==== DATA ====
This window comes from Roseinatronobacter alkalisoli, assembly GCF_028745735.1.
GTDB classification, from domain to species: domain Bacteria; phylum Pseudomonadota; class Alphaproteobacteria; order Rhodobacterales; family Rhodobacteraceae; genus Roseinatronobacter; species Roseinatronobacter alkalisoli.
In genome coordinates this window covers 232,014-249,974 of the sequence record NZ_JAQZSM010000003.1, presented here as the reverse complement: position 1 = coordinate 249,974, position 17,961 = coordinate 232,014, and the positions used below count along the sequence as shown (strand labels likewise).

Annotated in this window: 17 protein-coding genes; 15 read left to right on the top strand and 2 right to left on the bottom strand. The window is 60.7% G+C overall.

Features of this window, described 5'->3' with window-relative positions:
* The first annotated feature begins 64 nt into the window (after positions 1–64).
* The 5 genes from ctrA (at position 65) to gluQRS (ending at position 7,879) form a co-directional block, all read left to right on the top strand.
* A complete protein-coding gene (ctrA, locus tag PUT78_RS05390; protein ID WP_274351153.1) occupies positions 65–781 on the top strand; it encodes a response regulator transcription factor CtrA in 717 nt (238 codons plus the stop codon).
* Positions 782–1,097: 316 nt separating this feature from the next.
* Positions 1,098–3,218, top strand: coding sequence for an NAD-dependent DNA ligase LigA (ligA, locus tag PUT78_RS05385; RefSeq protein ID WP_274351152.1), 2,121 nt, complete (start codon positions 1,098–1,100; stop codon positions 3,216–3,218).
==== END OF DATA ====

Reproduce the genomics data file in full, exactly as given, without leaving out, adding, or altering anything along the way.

This window comes from Roseinatronobacter alkalisoli, assembly GCF_028745735.1.
GTDB classification, from domain to species: domain Bacteria; phylum Pseudomonadota; class Alphaproteobacteria; order Rhodobacterales; family Rhodobacteraceae; genus Roseinatronobacter; species Roseinatronobacter alkalisoli.
In genome coordinates this window covers 232,014-249,974 of the sequence record NZ_JAQZSM010000003.1, presented here as the reverse complement: position 1 = coordinate 249,974, position 17,961 = coordinate 232,014, and the positions used below count along the sequence as shown (strand labels likewise).

Annotated in this window: 17 protein-coding genes; 15 read left to right on the top strand and 2 right to left on the bottom strand. The window is 60.7% G+C overall.

Features of this window, described 5'->3' with window-relative positions:
* The first annotated feature begins 64 nt into the window (after positions 1–64).
* The 5 genes from ctrA (at position 65) to gluQRS (ending at position 7,879) form a co-directional block, all read left to right on the top strand.
* A complete protein-coding gene (ctrA, locus tag PUT78_RS05390; protein ID WP_274351153.1) occupies positions 65–781 on the top strand; it encodes a response regulator transcription factor CtrA in 717 nt (238 codons plus the stop codon).
* Positions 782–1,097: 316 nt separating this feature from the next.
* Positions 1,098–3,218, top strand: coding sequence for an NAD-dependent DNA ligase LigA (ligA, locus tag PUT78_RS05385; RefSeq protein ID WP_274351152.1), 2,121 nt, complete (start codon positions 1,098–1,100; stop codon positions 3,216–3,218).